Embodiments herein may provide an autostereoscopic display with large area and thin structure. Further, as will be described, the optical valves of the present disclosure may achieve thin optical components with large back working distances. Such components can be used in directional backlights, to provide directional displays including autostereoscopic displays. Further, embodiments may provide a controlled illuminator for the purposes of an efficient autostereoscopic display.

Embodiments of the present disclosure may be used in a variety of optical systems. The embodiment may include or work with a variety of projectors, projection systems, optical components, displays, microdisplays, computer systems, processors, self-contained projector systems, visual and/or audiovisual systems and electrical and/or optical devices. Aspects of the present disclosure may be used with practically any apparatus related to optical and electrical devices, optical systems, presentation systems or any apparatus that may contain any type of optical system. Accordingly, embodiments of the present disclosure may be employed in optical systems, devices used in visual and/or optical presentations, visual peripherals and so on and in a number of computing environments.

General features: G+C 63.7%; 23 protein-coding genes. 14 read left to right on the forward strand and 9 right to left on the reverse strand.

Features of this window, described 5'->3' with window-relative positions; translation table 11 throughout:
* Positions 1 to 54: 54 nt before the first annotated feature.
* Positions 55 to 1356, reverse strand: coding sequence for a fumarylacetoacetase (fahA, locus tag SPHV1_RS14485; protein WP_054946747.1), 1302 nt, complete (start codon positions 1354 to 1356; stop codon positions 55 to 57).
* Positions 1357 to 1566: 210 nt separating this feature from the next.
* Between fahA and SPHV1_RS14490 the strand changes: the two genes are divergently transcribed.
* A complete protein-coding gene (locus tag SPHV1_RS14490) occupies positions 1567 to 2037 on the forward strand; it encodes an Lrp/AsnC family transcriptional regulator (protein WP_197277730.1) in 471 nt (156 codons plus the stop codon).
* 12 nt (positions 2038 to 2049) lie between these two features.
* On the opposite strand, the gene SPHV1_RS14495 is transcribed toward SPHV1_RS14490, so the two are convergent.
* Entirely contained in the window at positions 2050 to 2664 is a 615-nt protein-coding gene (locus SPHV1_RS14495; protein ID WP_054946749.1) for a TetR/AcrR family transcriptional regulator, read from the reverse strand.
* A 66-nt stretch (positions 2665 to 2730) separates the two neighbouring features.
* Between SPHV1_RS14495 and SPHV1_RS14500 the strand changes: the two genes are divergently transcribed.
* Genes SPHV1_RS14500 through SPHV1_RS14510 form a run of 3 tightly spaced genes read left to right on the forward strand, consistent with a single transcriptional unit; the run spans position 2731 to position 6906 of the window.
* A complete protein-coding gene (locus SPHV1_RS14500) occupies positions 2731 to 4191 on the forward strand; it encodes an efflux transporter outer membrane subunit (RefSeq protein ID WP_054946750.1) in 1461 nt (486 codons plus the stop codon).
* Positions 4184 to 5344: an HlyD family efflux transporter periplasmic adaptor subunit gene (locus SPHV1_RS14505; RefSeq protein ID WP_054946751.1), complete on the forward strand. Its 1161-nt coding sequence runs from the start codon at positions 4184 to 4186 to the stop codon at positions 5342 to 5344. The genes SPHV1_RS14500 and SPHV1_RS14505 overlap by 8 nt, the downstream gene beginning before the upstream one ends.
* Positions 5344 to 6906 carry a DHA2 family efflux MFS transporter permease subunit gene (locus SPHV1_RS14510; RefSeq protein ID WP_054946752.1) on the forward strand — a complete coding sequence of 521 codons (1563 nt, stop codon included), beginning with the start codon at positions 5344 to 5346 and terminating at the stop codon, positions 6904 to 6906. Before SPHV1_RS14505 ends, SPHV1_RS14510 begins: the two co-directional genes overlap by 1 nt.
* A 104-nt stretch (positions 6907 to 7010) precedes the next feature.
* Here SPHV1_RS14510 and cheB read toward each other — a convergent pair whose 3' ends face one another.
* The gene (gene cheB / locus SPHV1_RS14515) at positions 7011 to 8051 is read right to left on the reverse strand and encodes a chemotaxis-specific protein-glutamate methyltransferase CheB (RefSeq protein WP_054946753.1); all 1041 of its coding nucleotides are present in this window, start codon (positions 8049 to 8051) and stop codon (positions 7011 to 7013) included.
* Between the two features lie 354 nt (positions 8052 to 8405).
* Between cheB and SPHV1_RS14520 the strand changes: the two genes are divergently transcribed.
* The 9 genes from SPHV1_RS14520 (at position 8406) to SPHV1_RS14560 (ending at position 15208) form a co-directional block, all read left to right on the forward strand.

Before proceeding to the disclosed embodiments in detail, it should be understood that the disclosure is not limited in its application or creation to the details of the particular arrangements shown, because the disclosure is capable of other embodiments. Moreover, aspects of the disclosure may be set forth in different combinations and arrangements to define embodiments unique in their own right. Also, the terminology used herein is for the purpose of description and not of limitation.

Directional backlights offer control over the illumination emanating from substantially the entire output surface controlled typically through modulation of independent LED light sources arranged at the input aperture side of an optical waveguide. Controlling the emitted light directional distribution can achieve single person viewing for a security function, where the display can only be seen by a single viewer from a limited range of angles; high electrical efficiency, where illumination is only provided over a small angular directional distribution; alternating left and right eye viewing for time sequential stereoscopic and autostereoscopic display; and low cost.

These and other advantages and features of the present disclosure will become apparent to those of ordinary skill in the art upon reading this disclosure in its entirety.